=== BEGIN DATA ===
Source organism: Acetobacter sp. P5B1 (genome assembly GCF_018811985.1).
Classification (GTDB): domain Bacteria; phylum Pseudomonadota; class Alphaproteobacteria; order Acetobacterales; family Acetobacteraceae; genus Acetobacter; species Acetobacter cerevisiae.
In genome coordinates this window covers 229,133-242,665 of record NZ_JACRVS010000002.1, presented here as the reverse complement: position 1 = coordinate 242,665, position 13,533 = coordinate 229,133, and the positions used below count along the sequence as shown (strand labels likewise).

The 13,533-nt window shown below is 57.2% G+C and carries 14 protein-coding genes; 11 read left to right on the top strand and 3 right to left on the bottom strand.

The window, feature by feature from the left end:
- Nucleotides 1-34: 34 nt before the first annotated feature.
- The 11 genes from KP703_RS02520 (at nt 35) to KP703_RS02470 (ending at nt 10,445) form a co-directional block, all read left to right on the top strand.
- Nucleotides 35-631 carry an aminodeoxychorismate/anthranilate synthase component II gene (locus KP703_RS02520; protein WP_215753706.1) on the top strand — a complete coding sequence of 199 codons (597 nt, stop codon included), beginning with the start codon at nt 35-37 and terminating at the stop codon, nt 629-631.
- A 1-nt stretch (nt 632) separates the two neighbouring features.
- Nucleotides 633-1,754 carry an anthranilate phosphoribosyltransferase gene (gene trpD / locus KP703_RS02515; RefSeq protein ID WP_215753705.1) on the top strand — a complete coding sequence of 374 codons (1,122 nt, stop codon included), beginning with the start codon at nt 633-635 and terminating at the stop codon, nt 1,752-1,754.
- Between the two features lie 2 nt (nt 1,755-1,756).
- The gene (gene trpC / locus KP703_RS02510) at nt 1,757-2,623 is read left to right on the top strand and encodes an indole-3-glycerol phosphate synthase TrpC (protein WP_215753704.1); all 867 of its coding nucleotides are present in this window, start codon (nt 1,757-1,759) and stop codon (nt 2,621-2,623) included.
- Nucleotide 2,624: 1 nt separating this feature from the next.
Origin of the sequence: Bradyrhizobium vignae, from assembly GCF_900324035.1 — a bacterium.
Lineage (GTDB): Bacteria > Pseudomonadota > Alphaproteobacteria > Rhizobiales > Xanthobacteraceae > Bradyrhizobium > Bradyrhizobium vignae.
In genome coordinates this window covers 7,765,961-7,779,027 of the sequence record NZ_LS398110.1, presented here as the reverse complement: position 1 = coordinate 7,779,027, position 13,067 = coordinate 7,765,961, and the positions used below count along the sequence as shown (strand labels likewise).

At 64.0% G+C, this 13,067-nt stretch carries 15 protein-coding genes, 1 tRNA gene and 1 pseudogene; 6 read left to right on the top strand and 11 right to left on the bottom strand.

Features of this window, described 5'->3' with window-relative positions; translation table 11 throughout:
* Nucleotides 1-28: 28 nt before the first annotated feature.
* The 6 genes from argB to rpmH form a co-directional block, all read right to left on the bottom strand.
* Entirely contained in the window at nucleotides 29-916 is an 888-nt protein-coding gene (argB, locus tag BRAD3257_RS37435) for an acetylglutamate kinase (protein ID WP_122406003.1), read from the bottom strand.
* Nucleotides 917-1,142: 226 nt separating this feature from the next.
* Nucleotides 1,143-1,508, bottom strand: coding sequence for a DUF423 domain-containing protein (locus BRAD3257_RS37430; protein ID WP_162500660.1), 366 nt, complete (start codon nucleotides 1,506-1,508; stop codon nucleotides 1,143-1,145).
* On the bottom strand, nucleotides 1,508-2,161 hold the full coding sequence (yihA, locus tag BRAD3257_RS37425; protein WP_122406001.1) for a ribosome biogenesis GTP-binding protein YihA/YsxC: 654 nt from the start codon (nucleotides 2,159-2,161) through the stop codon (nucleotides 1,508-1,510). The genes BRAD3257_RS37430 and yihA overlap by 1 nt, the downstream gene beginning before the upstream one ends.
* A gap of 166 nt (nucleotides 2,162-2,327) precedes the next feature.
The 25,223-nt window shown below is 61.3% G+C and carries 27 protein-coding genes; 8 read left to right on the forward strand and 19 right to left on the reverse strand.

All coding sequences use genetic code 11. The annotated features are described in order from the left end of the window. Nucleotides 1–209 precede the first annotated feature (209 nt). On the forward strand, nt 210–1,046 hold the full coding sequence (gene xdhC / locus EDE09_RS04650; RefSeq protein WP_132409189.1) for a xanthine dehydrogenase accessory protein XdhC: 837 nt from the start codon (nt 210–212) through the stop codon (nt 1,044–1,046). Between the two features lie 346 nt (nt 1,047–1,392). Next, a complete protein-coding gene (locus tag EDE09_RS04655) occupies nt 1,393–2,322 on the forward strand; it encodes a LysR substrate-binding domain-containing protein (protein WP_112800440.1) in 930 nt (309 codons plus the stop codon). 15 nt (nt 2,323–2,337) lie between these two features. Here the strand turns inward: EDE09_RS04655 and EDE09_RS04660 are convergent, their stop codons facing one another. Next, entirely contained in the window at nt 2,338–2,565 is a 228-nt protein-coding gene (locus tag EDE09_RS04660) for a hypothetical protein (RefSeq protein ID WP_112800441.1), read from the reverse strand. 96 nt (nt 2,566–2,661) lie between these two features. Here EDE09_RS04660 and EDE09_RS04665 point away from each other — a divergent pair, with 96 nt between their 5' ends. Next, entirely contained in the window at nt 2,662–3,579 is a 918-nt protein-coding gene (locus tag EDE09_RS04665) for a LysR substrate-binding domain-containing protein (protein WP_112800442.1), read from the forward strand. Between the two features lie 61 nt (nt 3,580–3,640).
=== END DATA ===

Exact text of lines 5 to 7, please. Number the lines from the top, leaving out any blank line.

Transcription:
The window, feature by feature from the left end:
- Nucleotides 1-34: 34 nt before the first annotated feature.
- The 11 genes from KP703_RS02520 (at nt 35) to KP703_RS02470 (ending at nt 10,445) form a co-directional block, all read left to right on the top strand.